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You would think a pandemic would put a dent in the boatbuilding business, but it has not. In fact, in Maine, as elsewhere, it has been quite the opposite. A tour of six Maine yards showed there is no shortage of work with boatsheds jammed full of new builds and refits.

Maine continues to attract buyers from around the country and the world who want to have their dreamboats constructed to the designs of the best naval architects. They come to Maine for new builds, rebuilds or refits, in modern and classic styles in custom or semi-custom designs. Yards are operating at the highest capacity they want to be building, while still emphasizing quality.

A 42-foot Peter Kass lobsterboat awaits a new bootstripe on the marine railway at John’s Bay Boat Company in South Bristol.

A 42-foot Peter Kass lobsterboat awaits a new bootstripe on the marine railway at John’s Bay Boat Company in South Bristol.

Are there trends? When it comes to boats, the Pine Tree state can deliver whatever you want, but outboard power seems to be gaining momentum. And thanks to Penobscot Bay—one of the world’s great sailing grounds—new sailboat models continue to be in demand.

As always, the focus is on a quality-built, attractive boat, but Maine boatyards stay on the cutting edge. The latest technologies are being embraced for efficiency and accuracy. At least two yards added large 5-axis CNC cutters to their tool kits, including what may be the largest in all of New England, but there is still plenty of old-world craftsmanship. Workers continue to use mallets and chisels, apply gold leaf by hand and paint details with tiny brushes. Attention to detail is still the hallmark of the state’s boatbuilding industry.


Ever since Joel White opened Brooklin Boat Yard (BBY) in 1960, the business has had a reputation for beautiful boats with classic lines. White passed away, but under his son Steve’s direction the yard’s reputation has not changed, and it is as busy as ever.

Late last year, BBY launched Legend, the first Wheeler 38 (a modern version of Ernest Hemingway’s famous boat Pilar), for the revived Wheeler Yacht Company now run by Wes Wheeler. Wes is the great grandson of Howard E. Wheeler, who built Hemingway’s boat.

The new Wheeler 38 looks like Pilar but has a cold-molded hull and deck and uses the latest technologies, like iPad and iPhone control for most onboard systems, and the latest touch-screen marine electronics. It has other equipment that Papa Hemingway did not have, including air conditioning, autopilot, a Seakeeper stabilizer, a generator and refrigeration.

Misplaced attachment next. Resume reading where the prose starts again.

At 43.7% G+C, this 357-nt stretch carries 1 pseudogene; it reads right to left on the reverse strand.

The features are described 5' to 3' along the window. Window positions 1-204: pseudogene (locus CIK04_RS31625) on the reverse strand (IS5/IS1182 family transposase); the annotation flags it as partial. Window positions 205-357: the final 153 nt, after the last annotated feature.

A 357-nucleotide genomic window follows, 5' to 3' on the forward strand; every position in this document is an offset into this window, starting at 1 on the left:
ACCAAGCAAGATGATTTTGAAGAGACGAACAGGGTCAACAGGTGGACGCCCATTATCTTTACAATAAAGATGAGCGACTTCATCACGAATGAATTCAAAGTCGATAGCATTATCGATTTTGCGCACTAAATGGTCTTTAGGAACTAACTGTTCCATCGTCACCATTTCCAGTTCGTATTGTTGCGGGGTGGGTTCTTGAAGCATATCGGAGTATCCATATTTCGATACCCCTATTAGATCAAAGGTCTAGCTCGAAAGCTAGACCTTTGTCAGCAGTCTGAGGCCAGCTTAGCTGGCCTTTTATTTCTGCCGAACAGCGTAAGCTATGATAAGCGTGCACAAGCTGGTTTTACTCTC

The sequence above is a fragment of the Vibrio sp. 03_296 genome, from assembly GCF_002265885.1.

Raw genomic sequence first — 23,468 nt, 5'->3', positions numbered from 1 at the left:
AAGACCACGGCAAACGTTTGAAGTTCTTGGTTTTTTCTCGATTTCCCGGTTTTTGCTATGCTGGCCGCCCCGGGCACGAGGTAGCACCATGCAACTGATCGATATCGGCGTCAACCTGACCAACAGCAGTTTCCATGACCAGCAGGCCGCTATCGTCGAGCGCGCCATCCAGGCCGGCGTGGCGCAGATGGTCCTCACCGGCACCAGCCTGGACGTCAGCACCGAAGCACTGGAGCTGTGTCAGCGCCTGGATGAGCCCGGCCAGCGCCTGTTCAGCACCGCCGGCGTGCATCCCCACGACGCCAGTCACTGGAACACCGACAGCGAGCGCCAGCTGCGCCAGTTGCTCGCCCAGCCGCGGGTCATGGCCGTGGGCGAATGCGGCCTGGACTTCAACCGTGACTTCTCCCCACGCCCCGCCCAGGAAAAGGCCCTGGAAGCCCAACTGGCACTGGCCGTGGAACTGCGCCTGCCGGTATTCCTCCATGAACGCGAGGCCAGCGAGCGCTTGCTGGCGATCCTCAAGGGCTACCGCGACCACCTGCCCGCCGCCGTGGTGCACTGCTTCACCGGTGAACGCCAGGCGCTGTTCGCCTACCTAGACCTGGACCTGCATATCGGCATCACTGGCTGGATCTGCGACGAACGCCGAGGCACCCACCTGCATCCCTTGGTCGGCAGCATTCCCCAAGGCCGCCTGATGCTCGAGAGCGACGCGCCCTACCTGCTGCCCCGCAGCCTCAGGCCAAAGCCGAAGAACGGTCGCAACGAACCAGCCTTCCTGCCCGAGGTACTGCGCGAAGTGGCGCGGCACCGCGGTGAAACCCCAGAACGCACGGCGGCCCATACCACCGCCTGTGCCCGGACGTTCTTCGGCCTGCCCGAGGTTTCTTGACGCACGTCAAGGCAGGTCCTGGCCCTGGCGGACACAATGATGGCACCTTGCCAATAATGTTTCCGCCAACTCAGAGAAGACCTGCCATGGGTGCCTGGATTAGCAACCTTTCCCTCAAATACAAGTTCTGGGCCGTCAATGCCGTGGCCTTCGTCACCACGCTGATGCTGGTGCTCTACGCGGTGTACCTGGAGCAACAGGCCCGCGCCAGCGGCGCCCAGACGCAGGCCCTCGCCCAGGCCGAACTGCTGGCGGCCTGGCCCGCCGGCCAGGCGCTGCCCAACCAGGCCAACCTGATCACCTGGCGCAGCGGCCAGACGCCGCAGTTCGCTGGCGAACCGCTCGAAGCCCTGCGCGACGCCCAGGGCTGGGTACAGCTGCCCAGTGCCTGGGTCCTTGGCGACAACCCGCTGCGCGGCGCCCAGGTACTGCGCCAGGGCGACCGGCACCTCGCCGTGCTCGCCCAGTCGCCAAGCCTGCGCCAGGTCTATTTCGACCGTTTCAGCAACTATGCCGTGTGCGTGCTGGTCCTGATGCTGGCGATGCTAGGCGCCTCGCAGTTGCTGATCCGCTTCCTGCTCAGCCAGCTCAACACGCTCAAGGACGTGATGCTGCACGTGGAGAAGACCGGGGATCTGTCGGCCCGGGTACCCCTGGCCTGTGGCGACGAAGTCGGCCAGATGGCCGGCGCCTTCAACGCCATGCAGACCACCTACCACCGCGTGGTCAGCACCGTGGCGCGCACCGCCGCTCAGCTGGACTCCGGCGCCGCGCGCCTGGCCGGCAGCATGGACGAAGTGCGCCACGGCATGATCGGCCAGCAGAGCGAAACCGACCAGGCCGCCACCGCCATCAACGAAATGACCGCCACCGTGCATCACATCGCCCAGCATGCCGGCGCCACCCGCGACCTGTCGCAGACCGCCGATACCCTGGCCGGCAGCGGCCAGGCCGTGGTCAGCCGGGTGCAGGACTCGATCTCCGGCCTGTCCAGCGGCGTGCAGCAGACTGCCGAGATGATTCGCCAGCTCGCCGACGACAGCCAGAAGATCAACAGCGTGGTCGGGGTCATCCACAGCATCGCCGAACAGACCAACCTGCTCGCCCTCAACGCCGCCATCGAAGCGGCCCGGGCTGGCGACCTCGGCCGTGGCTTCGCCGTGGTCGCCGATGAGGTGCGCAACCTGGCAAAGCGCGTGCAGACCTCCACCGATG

In May, BBY delivered the Aroha 29, a 29-foot, 10-inch classic coastal cruiser that’s now traveling around Jamestown, Rhode Island. The Peter Sewell design was discovered in New Zealand by Off Center Harbor founder Maynard Bray and is available as a CNC kit for home builders. BBY used the kit to construct the first boat. With a 38-hp diesel the Aroha 29 only burns .26 gph at 7.5 knots and 2.1 gph at 17 knots.

In June, BBY employees were putting the final touches on a Jim Taylor-designed 44-foot sailboat, Equipoise, which will be headed to a client in Marina Del Ray, California. It will be the client’s fourth BBY boat.

Inside the main shed, BBY employees steadily work to complete a BBY 32 Express Cruiser that will be powered with twin 250-hp outboards for a 40-knot WOT. The scheduled launch date is in early August.

A 65-foot Sparkman & Stephens motorsailor that was built in the 1960s for former New York Yacht Club commodore Henry Morgan sits in the same shed as the 32. BBY is installing a new bottom, interior, systems and deck. “Lots of mahogany,” says Brian Larkin, BBY general manager, about the motorsailor.

When asked about the yard’s many projects and his official title, Larkin responds, “border collie.”

The Aroha 29 was built from a CNC kit at Brooklin Boat Yard

The Aroha 29 was built from a CNC kit at Brooklin Boat Yard


A lot of people at Rockport Marine are wearing tie dye T-shirts. It looks like a Dead Head gathering, but it’s simply Tie Dye Friday.